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Health Tips Author: Diana K. Rice, RD The Monday Campaigns staff dietitian Last Updated: Feb 15, 2014 - 11:05:11 AM



Take a Look at Your Processed Foods

By Diana K. Rice, RD The Monday Campaigns staff dietitian
Feb 17, 2014 - 12:01:25 AM



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(HealthNewsDigest.com) - Take a look around the grocery store and try to spot the foods that don't have some kind of label. Imagining you'll have a tough time? The reality is, most of what we eat these days has been processed and packaged to some degree. Just as few among us sew our own pants, our modern lifestyles demand that we outsource the production of our food as well, and processing provides a profusion of accessible, shelf-stable, ready-to-eat foods.

Yet in the discussion of how to cultivate a healthier generation, our reliance on processed foods is often blamed for the host of chronic health conditions that plague Western civilization. Without doubt, much of this blame is well-deserved: many processed foods are stripped of the nutrients their original ingredients once possessed and contain additives we know to be linked to our chronic ailments when consumed in excess, namely fat, sugar and salt.

At the same time, many processed foods are just as nutritious as their whole counterparts; take frozen peas or rolled oats as examples. Dried pasta and canned beans bear brand names and ingredients lists, but they're also touted as the cornerstones of a healthfully stocked pantry. So what's a consumer to do? Eschewing anything with a label is simply not realistic for the majority of American consumers, but the fact remains that trying to determine which processed products are healthy everyday choices is a confusing endeavor.

This Monday, resolve to take a closer look at your food choices. Try to incorporate some of the following tips on following a less-processed diet:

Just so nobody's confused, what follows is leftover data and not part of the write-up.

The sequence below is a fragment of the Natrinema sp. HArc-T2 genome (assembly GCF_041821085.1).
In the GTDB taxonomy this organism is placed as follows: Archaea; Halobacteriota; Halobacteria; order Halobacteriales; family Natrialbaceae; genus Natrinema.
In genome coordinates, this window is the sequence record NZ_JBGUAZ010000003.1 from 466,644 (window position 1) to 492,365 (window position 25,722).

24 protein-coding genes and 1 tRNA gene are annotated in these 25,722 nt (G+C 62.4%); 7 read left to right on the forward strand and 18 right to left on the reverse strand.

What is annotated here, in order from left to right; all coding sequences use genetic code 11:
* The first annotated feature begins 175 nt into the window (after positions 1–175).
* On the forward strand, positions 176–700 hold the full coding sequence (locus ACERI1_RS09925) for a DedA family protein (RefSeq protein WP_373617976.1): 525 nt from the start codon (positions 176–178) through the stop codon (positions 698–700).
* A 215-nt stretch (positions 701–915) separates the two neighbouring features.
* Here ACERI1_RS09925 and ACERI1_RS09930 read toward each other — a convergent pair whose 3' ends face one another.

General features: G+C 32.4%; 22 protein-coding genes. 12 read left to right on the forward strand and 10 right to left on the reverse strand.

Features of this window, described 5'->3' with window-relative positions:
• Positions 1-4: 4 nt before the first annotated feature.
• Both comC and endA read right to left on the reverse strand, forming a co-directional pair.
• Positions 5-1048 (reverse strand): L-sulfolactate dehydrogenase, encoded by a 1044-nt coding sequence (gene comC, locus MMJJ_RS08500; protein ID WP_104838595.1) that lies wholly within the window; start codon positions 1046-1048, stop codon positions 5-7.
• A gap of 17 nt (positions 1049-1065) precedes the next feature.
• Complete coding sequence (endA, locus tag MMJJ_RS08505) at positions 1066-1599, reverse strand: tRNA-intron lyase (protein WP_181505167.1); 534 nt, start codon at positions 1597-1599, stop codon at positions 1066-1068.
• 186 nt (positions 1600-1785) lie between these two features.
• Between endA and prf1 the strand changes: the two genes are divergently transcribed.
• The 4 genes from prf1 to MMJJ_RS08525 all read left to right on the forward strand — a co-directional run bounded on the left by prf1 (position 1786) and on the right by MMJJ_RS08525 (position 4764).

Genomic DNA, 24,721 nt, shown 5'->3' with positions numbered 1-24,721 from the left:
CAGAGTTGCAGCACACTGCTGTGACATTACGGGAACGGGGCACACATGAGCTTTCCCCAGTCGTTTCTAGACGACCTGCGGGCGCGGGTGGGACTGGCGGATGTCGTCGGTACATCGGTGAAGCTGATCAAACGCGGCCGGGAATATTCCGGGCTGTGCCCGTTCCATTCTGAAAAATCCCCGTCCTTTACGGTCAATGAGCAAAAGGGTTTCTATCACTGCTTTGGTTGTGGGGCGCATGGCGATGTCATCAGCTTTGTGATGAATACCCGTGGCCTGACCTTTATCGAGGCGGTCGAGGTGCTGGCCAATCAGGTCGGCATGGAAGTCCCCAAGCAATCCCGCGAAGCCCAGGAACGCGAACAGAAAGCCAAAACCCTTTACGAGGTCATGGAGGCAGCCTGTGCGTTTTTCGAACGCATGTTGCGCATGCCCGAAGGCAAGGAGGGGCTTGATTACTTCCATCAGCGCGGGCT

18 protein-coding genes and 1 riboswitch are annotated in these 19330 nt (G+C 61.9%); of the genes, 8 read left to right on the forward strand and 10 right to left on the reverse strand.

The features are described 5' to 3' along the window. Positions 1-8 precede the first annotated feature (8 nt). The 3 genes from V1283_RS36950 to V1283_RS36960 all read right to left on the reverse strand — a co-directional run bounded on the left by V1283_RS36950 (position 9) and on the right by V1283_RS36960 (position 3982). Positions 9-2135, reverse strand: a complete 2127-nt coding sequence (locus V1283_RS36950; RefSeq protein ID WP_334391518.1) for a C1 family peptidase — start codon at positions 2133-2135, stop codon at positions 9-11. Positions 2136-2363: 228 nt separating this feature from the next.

• Check out the ingredients labels of the processed foods you're considering. Are there chemical-sounding words you don't recognize? What about added ingredients like fat, sugar and salt? If so, the food is likely better for the occasional treat versus an everyday choice.
  • Choose whole grains over white flour, which has been stripped of its nutrient-containing bran and germ. In addition to whole-wheat flour, seek out whole grains like quinoa, barley and oats, which are packed with fiber and B-vitamins.
  • Cooking from scratch is an excellent way to pack your diet with whole foods, but it can sometimes be time consuming. When cooking yourself, save time and money by trying a recipe with just a handful of ingredients-say, chili made with canned red beans, diced onions and peppers and a few spices.
  • Keep shelf-stable healthy foods on hand so you'll be less likely to stop for fast food in a hunger-stricken panic. Think whole-wheat pasta, canned beans and tomatoes, dried legumes and various spices. Again, read the labels: even certain pre-made items might have just the same ingredients you'd use if you cooked it yourself.


Remember that learning the difference between whole and processed foods-and learning which processed foods can still be healthy choices-is challenging even for the savviest consumer. As you continue to read labels, scrutinize ingredients and learn more about where your food comes from, healthy-eating decisions will eventually become second nature. It's...well, a process!

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